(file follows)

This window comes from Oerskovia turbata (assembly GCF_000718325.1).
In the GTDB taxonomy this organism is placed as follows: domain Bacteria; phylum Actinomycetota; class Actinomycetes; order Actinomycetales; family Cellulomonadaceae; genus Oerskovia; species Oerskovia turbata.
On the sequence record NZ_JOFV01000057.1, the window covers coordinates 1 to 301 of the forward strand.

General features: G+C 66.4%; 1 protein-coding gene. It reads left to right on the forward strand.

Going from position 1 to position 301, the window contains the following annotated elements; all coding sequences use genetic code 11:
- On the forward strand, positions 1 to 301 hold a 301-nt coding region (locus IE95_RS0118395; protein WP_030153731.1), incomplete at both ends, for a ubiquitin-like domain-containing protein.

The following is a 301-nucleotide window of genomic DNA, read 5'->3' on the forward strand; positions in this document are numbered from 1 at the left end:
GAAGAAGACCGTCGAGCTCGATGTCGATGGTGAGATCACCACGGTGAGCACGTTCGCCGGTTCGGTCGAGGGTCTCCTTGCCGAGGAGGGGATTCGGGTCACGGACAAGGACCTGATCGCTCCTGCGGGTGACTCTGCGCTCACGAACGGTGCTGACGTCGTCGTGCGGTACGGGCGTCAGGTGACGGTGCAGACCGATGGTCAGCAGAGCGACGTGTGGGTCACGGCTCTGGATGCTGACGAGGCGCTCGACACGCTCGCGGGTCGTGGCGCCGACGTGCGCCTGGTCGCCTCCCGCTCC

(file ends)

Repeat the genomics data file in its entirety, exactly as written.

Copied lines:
This window comes from Oerskovia turbata (assembly GCF_000718325.1).
In the GTDB taxonomy this organism is placed as follows: domain Bacteria; phylum Actinomycetota; class Actinomycetes; order Actinomycetales; family Cellulomonadaceae; genus Oerskovia; species Oerskovia turbata.
On the sequence record NZ_JOFV01000057.1, the window covers coordinates 1 to 301 of the forward strand.

General features: G+C 66.4%; 1 protein-coding gene. It reads left to right on the forward strand.

Going from position 1 to position 301, the window contains the following annotated elements; all coding sequences use genetic code 11:
- On the forward strand, positions 1 to 301 hold a 301-nt coding region (locus IE95_RS0118395; protein WP_030153731.1), incomplete at both ends, for a ubiquitin-like domain-containing protein.

The following is a 301-nucleotide window of genomic DNA, read 5'->3' on the forward strand; positions in this document are numbered from 1 at the left end:
GAAGAAGACCGTCGAGCTCGATGTCGATGGTGAGATCACCACGGTGAGCACGTTCGCCGGTTCGGTCGAGGGTCTCCTTGCCGAGGAGGGGATTCGGGTCACGGACAAGGACCTGATCGCTCCTGCGGGTGACTCTGCGCTCACGAACGGTGCTGACGTCGTCGTGCGGTACGGGCGTCAGGTGACGGTGCAGACCGATGGTCAGCAGAGCGACGTGTGGGTCACGGCTCTGGATGCTGACGAGGCGCTCGACACGCTCGCGGGTCGTGGCGCCGACGTGCGCCTGGTCGCCTCCCGCTCC